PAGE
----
For example, in report 9356, Tom Schneider, who hunted with Ungava Adventures (866-444-3445) reports, “Ungava Adventures is a good, honest outfitter with excellent guides and staff. Their communication and information is the best that I have ever seen with any outfitter. All of the hunters in the camp filled both caribou tags. The number and size of the caribou was below a normal year, but that is just real hunting and not something controlled by the guides or outfitter.”

Pete Ridd (9392) recommends Ungava Adventures despite the fact that he found “tough hunting due to scarce animals.” For the highlights of the hunt, he lists “guides’ diligence putting hunters on good bulls despite tough conditions.” Robert Coleman (9391) says he completed his caribou slam with two very good bulls. “The big movement didn’t come through, but I still saw plenty to choose from.”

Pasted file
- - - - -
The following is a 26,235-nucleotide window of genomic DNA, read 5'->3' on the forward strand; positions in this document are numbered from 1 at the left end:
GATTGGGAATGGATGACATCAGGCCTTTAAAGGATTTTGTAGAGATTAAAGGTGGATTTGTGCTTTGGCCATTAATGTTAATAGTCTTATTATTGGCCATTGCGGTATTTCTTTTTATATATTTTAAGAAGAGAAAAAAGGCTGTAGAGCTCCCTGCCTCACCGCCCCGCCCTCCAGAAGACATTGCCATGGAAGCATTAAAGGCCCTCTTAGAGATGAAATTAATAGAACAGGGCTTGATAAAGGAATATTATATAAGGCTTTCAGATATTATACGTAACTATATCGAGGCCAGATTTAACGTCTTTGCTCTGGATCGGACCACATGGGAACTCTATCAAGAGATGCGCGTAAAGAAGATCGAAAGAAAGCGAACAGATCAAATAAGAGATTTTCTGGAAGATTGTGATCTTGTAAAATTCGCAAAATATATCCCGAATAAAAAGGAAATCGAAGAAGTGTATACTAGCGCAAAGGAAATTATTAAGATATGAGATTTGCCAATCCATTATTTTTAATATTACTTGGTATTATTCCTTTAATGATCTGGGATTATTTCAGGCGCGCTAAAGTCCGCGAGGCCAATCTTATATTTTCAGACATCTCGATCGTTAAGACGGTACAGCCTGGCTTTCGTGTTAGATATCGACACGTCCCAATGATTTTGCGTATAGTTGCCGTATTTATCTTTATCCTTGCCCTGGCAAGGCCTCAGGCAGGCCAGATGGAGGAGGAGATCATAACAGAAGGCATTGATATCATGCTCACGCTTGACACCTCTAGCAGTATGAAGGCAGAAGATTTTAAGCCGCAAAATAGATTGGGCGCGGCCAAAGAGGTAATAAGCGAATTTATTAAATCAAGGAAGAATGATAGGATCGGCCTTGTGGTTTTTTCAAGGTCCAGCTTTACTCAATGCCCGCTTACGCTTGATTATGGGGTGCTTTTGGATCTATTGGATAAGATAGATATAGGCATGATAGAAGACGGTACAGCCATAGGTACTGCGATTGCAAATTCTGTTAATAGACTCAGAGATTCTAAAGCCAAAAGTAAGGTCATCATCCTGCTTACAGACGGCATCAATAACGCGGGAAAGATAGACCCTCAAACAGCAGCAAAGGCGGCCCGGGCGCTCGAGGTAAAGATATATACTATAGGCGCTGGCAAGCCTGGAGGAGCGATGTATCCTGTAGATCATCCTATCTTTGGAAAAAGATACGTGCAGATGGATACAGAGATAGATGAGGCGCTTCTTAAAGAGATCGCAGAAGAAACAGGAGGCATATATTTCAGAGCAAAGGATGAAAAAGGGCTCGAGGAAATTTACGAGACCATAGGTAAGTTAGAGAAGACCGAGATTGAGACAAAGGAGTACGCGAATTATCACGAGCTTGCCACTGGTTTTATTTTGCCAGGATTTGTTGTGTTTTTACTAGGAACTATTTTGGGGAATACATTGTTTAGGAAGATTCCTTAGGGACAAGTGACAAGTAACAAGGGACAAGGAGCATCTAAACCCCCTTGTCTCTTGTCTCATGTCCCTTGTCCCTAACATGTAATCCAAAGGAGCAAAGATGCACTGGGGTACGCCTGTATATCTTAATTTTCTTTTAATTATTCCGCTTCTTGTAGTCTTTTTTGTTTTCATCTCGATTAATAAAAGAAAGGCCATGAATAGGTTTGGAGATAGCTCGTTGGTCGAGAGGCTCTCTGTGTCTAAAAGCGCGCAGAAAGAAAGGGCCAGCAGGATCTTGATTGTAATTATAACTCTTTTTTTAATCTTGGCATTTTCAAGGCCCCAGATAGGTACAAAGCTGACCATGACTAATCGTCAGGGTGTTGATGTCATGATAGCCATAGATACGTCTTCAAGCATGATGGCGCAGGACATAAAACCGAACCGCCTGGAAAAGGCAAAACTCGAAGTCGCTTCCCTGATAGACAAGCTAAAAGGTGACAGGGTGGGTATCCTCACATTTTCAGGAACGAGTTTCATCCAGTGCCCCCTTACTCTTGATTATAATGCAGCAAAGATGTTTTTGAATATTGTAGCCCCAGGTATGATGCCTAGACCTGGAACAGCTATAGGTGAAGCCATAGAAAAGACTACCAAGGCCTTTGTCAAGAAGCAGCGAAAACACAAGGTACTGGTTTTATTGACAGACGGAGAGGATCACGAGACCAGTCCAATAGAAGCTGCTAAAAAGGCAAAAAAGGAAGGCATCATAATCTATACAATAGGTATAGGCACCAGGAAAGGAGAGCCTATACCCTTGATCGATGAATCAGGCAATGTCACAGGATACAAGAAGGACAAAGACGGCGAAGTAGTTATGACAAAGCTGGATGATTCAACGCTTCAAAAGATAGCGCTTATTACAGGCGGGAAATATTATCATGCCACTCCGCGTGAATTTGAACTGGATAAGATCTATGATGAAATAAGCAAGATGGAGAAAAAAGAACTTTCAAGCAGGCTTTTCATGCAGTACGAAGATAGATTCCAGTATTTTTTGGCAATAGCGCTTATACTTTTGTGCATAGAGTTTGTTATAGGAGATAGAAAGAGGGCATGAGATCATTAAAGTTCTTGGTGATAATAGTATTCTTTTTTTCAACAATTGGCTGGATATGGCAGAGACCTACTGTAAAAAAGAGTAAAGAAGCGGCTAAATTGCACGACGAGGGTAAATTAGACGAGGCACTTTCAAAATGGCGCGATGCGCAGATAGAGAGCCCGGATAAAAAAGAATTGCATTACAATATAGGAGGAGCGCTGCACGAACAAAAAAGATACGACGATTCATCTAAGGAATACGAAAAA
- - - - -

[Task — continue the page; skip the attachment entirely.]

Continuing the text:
Also giving Ungava Adventures a thumbs up were Chris Lattin, T. Mengel, Jon Larson and Terry VanDam (9357, 9359, 9366, and 9380) all booked through Cabela’s, plus, Chad Koske (9365) and Tom Davison (9358), who says, “Without the migration in normal mode, this turned into a spot-and-stalk hunt, which was much more demanding but also extremely rewarding. I shot two great bulls.”

The one mixed report (9403) we received on Ungava Adventures is from bowhunter Joe Roberts who didn’t take any caribou. You can find the full story in our Controversies section on page 15 of this issue.

We spoke with Sammy Cantafio, owner of Ungava Adventures who told us that he took 72 hunters this season, and they took 140 bulls (two European hunters took one each, one bowhunter took none). He’s hoping to take 100 hunters for 2014. Prices for 2014 are all-inclusive from Montreal: $7,450 for a semi-guided 3×1 hunt, $8,450 for 2×1 and $9,450 for a 1×1 hunt.